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Celtics Live

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Celtics Notebook

Time not on the side of Celtics’ veterans

Charlotte’s Ben Gordon gives Paul Pierce a hand — two actually — on Pierce’s drive to the basket. Pierce struggled on 4 of 12 shooting from the field but had eight assists in the loss.

streeter lecka/getty images

Charlotte’s Ben Gordon gives Paul Pierce a hand — two actually — on Pierce’s drive to the basket. Pierce struggled on 4 of 12 shooting from the field but had eight assists in the loss.

CHARLOTTE — After bathing in the satisfaction generated from their triple-overtime win over the Denver Nuggets Sunday, the Celtics had to get back to reality Monday against the Bobcats.

Doc Rivers was faced with some interesting decisions after the 118-114 victory, a game in which Paul Pierce equaled his career high by playing 54 minutes, Kevin Garnett, age 36, logged 47 minutes, and Jason Terry played 43.

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With his three 30-plus-year-old veterans logging season-high minutes, Rivers decided to play them all against Charlotte but kept a keen eye on how they fared during their stints and all three were in the game down the stretch of the 94-91 loss.

Pierce, Garnett, and Terry all played in the 29-minute range Monday but fatigue was obviously a factor as the Celtics shot 41.6 percent for the game and 38.5 percent in the second half.

“Really I thought all game we just never got back and matched up,” Rivers said. “You could see they were really trying to push the pace. We just didn’t have [the energy]”

With the club having Saturday practice canceled because of the Boston blizzard and with an off day Tuesday because of games played the past two nights, Rivers went with his usual starting five.

“Obviously I would like to limit their minutes in the first half as much as possible,” Rivers said before the game. “We had two days off because of the snowstorm so that may have been a blessing today. I don’t know how we are going to be today. That was a lot of minutes and they were all hard minutes. Playing Denver is not like a team that’s walking the ball up the floor and a slow down. It was a fastbreak basketball game the entire game.”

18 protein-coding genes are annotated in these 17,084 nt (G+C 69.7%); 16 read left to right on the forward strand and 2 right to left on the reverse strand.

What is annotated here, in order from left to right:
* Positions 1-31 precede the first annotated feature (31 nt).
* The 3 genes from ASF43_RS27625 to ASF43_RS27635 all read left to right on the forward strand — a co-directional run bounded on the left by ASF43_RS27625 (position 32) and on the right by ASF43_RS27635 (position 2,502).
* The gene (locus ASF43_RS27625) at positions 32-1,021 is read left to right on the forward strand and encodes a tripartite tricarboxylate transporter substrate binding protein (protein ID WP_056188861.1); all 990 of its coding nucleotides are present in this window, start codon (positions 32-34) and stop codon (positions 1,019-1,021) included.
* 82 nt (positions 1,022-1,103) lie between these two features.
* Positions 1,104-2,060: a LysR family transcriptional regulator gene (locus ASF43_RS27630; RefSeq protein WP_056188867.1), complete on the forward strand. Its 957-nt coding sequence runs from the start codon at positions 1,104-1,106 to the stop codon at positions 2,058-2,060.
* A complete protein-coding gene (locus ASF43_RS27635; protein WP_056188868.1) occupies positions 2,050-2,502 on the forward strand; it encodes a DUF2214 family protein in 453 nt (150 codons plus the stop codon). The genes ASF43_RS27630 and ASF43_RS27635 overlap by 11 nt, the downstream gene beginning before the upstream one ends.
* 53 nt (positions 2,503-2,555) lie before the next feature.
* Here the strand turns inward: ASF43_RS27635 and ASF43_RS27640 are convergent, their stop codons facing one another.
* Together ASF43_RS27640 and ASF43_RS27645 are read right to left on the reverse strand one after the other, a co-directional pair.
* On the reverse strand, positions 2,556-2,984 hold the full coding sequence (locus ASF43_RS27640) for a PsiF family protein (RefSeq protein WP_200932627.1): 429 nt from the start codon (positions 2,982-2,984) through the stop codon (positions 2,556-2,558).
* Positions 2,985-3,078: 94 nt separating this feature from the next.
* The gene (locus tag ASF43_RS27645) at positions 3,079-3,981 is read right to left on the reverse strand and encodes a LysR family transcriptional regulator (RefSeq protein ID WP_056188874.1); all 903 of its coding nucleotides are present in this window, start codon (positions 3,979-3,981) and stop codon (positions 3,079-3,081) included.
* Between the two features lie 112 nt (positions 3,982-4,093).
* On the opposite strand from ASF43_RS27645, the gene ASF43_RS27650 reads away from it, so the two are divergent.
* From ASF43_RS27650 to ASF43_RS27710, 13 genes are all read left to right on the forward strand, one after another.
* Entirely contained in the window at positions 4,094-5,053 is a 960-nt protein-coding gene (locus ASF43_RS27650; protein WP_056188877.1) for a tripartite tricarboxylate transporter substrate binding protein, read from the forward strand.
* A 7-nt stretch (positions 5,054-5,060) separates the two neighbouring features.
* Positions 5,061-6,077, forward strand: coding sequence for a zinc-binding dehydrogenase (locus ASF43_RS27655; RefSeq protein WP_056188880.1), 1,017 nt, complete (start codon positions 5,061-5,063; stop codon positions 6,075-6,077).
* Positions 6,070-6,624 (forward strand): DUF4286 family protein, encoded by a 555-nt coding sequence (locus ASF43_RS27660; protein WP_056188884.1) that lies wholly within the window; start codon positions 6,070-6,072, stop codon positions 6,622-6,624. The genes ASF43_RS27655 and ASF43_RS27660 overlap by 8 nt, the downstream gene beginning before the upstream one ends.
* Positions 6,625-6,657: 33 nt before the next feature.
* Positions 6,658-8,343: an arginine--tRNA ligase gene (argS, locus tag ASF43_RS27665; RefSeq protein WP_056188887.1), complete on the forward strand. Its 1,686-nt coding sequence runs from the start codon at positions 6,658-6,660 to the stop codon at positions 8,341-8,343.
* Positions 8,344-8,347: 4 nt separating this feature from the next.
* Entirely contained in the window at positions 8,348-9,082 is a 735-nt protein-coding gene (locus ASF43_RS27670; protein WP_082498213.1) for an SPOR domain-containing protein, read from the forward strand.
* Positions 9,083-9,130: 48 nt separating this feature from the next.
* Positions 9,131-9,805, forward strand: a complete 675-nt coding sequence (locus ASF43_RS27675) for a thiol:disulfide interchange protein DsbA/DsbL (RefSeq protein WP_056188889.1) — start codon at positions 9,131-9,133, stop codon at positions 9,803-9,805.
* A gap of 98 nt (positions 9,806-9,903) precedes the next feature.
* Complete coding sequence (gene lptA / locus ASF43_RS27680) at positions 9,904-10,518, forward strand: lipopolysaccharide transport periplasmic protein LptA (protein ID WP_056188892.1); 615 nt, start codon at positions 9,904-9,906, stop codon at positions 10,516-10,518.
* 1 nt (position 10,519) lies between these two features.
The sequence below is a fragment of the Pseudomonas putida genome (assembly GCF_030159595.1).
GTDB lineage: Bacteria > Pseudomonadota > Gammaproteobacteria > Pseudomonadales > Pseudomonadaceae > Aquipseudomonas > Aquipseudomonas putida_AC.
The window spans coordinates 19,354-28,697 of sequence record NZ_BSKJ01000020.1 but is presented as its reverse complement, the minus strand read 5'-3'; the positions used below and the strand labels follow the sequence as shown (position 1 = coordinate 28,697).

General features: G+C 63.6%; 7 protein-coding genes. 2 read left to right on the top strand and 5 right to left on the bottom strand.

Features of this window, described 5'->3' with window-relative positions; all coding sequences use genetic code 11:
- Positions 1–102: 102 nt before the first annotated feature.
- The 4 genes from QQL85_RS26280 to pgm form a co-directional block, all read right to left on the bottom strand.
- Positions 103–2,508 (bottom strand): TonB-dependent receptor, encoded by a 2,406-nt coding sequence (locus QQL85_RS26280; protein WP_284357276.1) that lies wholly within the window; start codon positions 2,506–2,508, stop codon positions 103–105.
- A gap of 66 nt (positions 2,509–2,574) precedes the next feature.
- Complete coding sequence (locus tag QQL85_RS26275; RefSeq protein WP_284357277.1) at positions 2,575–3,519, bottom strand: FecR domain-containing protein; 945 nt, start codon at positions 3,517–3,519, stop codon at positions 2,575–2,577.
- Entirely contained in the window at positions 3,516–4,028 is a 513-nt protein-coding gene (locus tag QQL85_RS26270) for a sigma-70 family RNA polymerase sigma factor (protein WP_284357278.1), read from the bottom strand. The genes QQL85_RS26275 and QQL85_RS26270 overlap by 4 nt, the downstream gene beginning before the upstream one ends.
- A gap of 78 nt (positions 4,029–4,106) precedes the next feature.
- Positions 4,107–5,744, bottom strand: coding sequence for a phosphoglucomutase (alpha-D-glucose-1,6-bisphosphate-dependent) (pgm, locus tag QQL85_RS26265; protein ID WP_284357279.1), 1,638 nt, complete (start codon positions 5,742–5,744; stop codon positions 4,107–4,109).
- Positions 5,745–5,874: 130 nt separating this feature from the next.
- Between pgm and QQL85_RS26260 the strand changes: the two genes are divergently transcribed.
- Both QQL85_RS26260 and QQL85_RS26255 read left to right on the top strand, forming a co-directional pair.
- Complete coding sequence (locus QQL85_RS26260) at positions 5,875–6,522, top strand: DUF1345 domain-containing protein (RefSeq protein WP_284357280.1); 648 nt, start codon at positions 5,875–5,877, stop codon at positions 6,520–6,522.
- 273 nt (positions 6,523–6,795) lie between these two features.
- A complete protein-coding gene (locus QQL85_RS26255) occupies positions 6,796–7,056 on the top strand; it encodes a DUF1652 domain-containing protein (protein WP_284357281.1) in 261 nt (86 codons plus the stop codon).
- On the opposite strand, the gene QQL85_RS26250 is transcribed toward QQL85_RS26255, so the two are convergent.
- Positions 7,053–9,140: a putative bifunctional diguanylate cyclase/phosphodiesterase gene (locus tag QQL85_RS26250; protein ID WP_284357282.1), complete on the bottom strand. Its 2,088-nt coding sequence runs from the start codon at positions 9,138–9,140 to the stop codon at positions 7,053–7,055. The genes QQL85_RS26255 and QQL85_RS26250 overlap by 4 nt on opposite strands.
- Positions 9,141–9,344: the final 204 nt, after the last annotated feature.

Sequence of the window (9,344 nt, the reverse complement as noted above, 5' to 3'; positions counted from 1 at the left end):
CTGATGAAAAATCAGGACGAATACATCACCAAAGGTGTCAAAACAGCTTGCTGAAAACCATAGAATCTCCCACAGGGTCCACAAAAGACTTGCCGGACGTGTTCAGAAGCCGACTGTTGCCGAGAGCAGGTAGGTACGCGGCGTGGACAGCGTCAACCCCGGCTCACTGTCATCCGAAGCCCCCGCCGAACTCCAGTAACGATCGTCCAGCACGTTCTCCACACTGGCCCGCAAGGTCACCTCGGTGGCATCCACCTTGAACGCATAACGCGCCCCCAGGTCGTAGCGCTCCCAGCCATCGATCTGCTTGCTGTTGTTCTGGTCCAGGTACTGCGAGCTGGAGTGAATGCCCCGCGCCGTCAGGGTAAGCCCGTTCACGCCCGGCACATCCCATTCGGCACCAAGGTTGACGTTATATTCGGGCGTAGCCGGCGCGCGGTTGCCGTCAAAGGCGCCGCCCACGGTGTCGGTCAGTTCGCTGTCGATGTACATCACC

Denver took a chunk out of the Celtics’ endurance and Rivers went extensively to the bench in the second quarter.

“If you have eight, nine overtimes [in a season], there’s nothing you can do about that,” Rivers said. “Hopefully in the second half, we can decide games in the four quarters. That would be nice.”

Pierce thriving

The absence of Rajon Rondo has meant more responsibility for Pierce, who has two triple-doubles in Rondo’s absence and has shown more versatility after struggling the first 2½ months of the season. During the team’s seven-game winning streak, Pierce was averaging 18.8 points, 10.1 rebounds, 7.2 assists, and is shooting 40 percent on 3-pointers.

Pierce suffered an off night shooting (4 of 12) but still finished with 13 points, 8 rebounds, and 8 assists. Rivers has used Pierce as more of an offensive facilitator with Rondo out, and his assists has increased dramatically.

“I know what I’m capable of,” Pierce said. “When you have a guy like Rondo, not as much is needed from me. He can do so many things also. I think with [Rondo] out, roles change. I am going to be more of a facilitator for this ballclub. It’s going to come from not only me but from a number of guys. Everybody’s got to step up and do more. Everybody’s roles change and we all have to do something more than before.”

Said Rivers: “When Paul has the ball more, more good things than not will happen and they’re happening.”

Big trouble

The Celtics had major trouble with Charlotte 7-footer Byron Mullens, who scored the Bobcats’ first 10 points against undersized Brandon Bass (6 feet 8 inches) and finished with 25 points and a career-high 18 rebounds. Mullens, who has averaged 17.6 points since returning from a left ankle sprain, canned four 3-pointers, sending the Celtics’ defense scrambling . . . The Celtics recalled Fab Melo from Maine of the NBDL after sending him down for one day. It is uncertain whether the Celtics will send Melo to Maine during the break.

Gary Washburn can be reached at gwashburn@globe.com. Follow him on Twitter at @gwashNBAGlobe.
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